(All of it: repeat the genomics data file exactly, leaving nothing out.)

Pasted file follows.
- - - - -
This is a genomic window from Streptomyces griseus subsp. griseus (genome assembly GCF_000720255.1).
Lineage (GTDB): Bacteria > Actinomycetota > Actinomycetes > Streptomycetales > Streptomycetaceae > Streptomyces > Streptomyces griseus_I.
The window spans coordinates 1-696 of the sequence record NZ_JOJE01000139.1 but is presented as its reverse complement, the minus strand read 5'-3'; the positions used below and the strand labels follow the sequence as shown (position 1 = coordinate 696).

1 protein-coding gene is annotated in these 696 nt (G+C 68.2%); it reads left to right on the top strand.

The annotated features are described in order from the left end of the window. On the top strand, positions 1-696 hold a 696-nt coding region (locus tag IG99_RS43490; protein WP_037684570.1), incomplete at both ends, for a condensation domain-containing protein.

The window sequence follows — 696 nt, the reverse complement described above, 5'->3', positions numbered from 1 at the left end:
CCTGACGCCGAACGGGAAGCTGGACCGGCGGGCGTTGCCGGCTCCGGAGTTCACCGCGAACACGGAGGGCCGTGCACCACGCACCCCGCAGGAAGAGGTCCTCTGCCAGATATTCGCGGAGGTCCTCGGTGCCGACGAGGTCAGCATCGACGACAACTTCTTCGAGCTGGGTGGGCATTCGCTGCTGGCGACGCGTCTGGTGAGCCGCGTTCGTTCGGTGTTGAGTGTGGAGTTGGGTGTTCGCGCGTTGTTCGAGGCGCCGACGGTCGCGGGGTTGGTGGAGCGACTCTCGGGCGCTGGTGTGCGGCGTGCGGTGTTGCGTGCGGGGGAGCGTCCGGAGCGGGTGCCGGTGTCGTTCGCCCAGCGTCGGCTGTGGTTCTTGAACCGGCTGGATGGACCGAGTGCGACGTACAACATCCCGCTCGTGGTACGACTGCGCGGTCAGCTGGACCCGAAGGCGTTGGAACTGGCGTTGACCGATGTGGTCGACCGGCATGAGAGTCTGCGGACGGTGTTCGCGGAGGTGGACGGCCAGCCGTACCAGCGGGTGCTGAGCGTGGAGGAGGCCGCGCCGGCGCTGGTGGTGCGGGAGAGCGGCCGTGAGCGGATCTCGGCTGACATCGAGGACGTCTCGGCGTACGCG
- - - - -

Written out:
This is a genomic window from Streptomyces griseus subsp. griseus (genome assembly GCF_000720255.1).
Lineage (GTDB): Bacteria > Actinomycetota > Actinomycetes > Streptomycetales > Streptomycetaceae > Streptomyces > Streptomyces griseus_I.
The window spans coordinates 1-696 of the sequence record NZ_JOJE01000139.1 but is presented as its reverse complement, the minus strand read 5'-3'; the positions used below and the strand labels follow the sequence as shown (position 1 = coordinate 696).

1 protein-coding gene is annotated in these 696 nt (G+C 68.2%); it reads left to right on the top strand.

The annotated features are described in order from the left end of the window. On the top strand, positions 1-696 hold a 696-nt coding region (locus tag IG99_RS43490; protein WP_037684570.1), incomplete at both ends, for a condensation domain-containing protein.

The window sequence follows — 696 nt, the reverse complement described above, 5'->3', positions numbered from 1 at the left end:
CCTGACGCCGAACGGGAAGCTGGACCGGCGGGCGTTGCCGGCTCCGGAGTTCACCGCGAACACGGAGGGCCGTGCACCACGCACCCCGCAGGAAGAGGTCCTCTGCCAGATATTCGCGGAGGTCCTCGGTGCCGACGAGGTCAGCATCGACGACAACTTCTTCGAGCTGGGTGGGCATTCGCTGCTGGCGACGCGTCTGGTGAGCCGCGTTCGTTCGGTGTTGAGTGTGGAGTTGGGTGTTCGCGCGTTGTTCGAGGCGCCGACGGTCGCGGGGTTGGTGGAGCGACTCTCGGGCGCTGGTGTGCGGCGTGCGGTGTTGCGTGCGGGGGAGCGTCCGGAGCGGGTGCCGGTGTCGTTCGCCCAGCGTCGGCTGTGGTTCTTGAACCGGCTGGATGGACCGAGTGCGACGTACAACATCCCGCTCGTGGTACGACTGCGCGGTCAGCTGGACCCGAAGGCGTTGGAACTGGCGTTGACCGATGTGGTCGACCGGCATGAGAGTCTGCGGACGGTGTTCGCGGAGGTGGACGGCCAGCCGTACCAGCGGGTGCTGAGCGTGGAGGAGGCCGCGCCGGCGCTGGTGGTGCGGGAGAGCGGCCGTGAGCGGATCTCGGCTGACATCGAGGACGTCTCGGCGTACGCG